A contract is not a property. It is a promise supported by some consideration upon which either the remedy of specific performance or that of damages is available. The party who is injured by the breach of contract may bring an action for damages in the court. “Damages” means compensation for the loss suffered by the injured party. Burden of damage lies on the injured party to prove his loss. Every action for damages gives rise to two problems:
- Remoteness of damage
- Measure of damage
Remoteness of damage
Every breach of contract upsets many settled expectations of the injured party. They may feel the consequences in a variety of ways and for a long period. For instance, a person contracts a shopkeeper to supply pure mustard oil, but he sends impure stuffs, which is a breach. The oil is seized by an inspector and destroyed. The shopkeeper is arrested, prosecuted and convicted for the breach. He suffers from loss of oil, loss of profit he gained on selling it and the loss of social prestige and of business reputation, and also lot of time and money wasted on defence and the mental agony and torture of the prosecution.
Thus, the consequences of a breach may be endless, but there must be an end to liability. The defendant cannot be liable for all those follows from his breach. There must be a limit to liability and beyond that limit the damage is said to be too remote or irrecoverable.
Types of Damages
- General damages: General damages are those which arise naturally in usual course of things from the breach itself. Here defendant is liable for all that which naturally happens in the usual course of things after the breach.
- Special damages: Special damages are those damages arises on account of unusual circumstances affecting the plaintiff. They are not recoverable unless the special circumstances were brought to the knowledge of the defendant so that the possibility of the special loss was in the contemplation of parties.
Some other damages that occur from breach of contract are:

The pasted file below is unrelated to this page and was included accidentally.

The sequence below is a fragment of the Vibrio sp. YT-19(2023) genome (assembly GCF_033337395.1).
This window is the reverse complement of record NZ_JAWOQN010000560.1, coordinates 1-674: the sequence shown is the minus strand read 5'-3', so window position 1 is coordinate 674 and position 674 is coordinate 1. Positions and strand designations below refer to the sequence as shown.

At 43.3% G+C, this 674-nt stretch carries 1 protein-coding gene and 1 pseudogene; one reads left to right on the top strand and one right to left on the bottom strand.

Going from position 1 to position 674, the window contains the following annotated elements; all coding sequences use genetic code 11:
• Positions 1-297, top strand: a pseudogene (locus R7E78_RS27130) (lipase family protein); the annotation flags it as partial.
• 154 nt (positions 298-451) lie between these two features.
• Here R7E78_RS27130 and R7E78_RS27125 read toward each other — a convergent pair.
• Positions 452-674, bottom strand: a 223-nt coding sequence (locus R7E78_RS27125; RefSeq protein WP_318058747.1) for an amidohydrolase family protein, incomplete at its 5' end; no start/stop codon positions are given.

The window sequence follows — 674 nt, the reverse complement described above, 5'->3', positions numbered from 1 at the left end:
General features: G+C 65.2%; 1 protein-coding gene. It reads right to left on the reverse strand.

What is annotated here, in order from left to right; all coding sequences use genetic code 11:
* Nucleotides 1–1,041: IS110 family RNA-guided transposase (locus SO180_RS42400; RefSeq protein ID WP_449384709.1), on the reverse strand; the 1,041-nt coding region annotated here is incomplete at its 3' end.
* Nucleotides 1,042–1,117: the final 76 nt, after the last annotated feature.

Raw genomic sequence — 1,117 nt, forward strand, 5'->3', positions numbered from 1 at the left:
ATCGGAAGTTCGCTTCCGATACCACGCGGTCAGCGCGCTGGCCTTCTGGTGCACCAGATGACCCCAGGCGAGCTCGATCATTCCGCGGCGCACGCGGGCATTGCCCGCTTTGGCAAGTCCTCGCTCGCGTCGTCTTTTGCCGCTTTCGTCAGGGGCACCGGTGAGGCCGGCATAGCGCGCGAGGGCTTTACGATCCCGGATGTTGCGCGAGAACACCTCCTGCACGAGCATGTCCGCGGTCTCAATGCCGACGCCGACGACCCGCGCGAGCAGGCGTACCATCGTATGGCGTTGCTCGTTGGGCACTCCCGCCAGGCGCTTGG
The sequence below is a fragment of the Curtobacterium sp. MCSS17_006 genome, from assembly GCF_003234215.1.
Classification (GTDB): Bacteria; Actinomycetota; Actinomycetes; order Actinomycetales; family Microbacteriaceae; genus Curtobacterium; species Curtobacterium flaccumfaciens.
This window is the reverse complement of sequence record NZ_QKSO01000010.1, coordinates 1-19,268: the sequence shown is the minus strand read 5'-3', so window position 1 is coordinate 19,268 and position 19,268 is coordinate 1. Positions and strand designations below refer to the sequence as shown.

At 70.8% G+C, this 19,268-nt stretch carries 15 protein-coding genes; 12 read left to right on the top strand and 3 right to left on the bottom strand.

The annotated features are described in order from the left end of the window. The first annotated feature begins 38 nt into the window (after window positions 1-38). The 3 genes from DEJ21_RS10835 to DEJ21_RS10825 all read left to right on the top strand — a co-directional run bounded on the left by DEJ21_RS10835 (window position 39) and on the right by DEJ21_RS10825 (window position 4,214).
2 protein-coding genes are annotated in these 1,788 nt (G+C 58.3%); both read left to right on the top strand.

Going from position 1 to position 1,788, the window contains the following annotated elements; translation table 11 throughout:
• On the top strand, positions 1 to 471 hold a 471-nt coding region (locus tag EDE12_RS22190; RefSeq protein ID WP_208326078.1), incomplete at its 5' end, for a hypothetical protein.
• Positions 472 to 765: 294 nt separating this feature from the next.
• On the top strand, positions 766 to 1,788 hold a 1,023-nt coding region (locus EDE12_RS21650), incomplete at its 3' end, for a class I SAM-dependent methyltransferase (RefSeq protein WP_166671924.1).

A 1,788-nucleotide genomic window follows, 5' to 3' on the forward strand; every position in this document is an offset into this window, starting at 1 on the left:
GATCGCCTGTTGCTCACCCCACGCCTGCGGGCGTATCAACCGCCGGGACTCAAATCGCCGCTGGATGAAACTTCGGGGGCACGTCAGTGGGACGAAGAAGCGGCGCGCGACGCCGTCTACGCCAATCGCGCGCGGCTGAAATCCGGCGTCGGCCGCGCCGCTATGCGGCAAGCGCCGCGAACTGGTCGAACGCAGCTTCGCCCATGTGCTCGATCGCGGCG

- Compensatory damages
- Liquidated damages
- Nominal damages
- Specific performance
- Reliance damages
- Quantum meruit damages
Compensatory damages means that the court grants the offended party so that he/she will be within the position that the contract would have put him/her in in the event that it had been maintained appropriately. This court grant covers the following:
- Any lost profits
- The cost of substitute performance
Lost profits are known as the gains that were anticipated to happen from the completion of the contract. In other words, the lost profits would be the esteem gotten from the contracted administrations less the fetched of the benefit. This calculation is called the desire damages.
Consequential damages are granted by the court for anomalous misfortunes that were known and anticipated to happen upon a breach of contract. These harms might be recaptured in circumstances where the person or gather that committed the breach was cautioned or ought to have known that the other party would confront losses.
In case harms are recorded within the contract as a result of a disappointment to complete one’s commitments, they are considered sold harms. Now and then, parties select to consolidate exchanged harms when harms caused by a breach of contract are vague. For this reason, they select to incorporate harms that would be caused by a breach within the contract. The court will either maintain the harms indicated within the contract or rebuff the defendant.
When a little grant is given by the court to the harmed party due to a breach of contract that did not fiscally harm the offended party, the harms are considered ostensible. In a few cases, since reformatory harms can as it were be granted when the respondent is found obligated, an grant for ostensible harms can lead to the uncovering of corrective harms as well.
Measure of Damages
Once it is determined that whether general or special damages have to be recovered, they have to be evaluated in terms of money. This is the problem of measure of damages and is governed by some fundamental principles.
- Claim for damages is not debt: A claim for damages arising out of breach of contract, whether for general or liquidated damages, remains only a claim until it is adjudicated by the court and becomes a debt only after the court awards it. Till then the basis of the claim alone, the claimant is not entitled to present a winding up petition of the the defendant company on the ground of its inability to pay debts.
Damages that are Non-Recoverable
Although a money damage award is the foremost well-known award given from a breach of contract, it comes with numerous impediments. For this reason, it is imperative that the offended party be mindful of these restrictions, knowing that he or she may not recuperate all of his or her losses.
For illustration, numerous misfortunes or costs caused by a breach of contract are considered non-recoverable harms or, to put it basically, harms that the blameless party will not get granted cash for.
- Contract & Specific Relief – Avtar Singh
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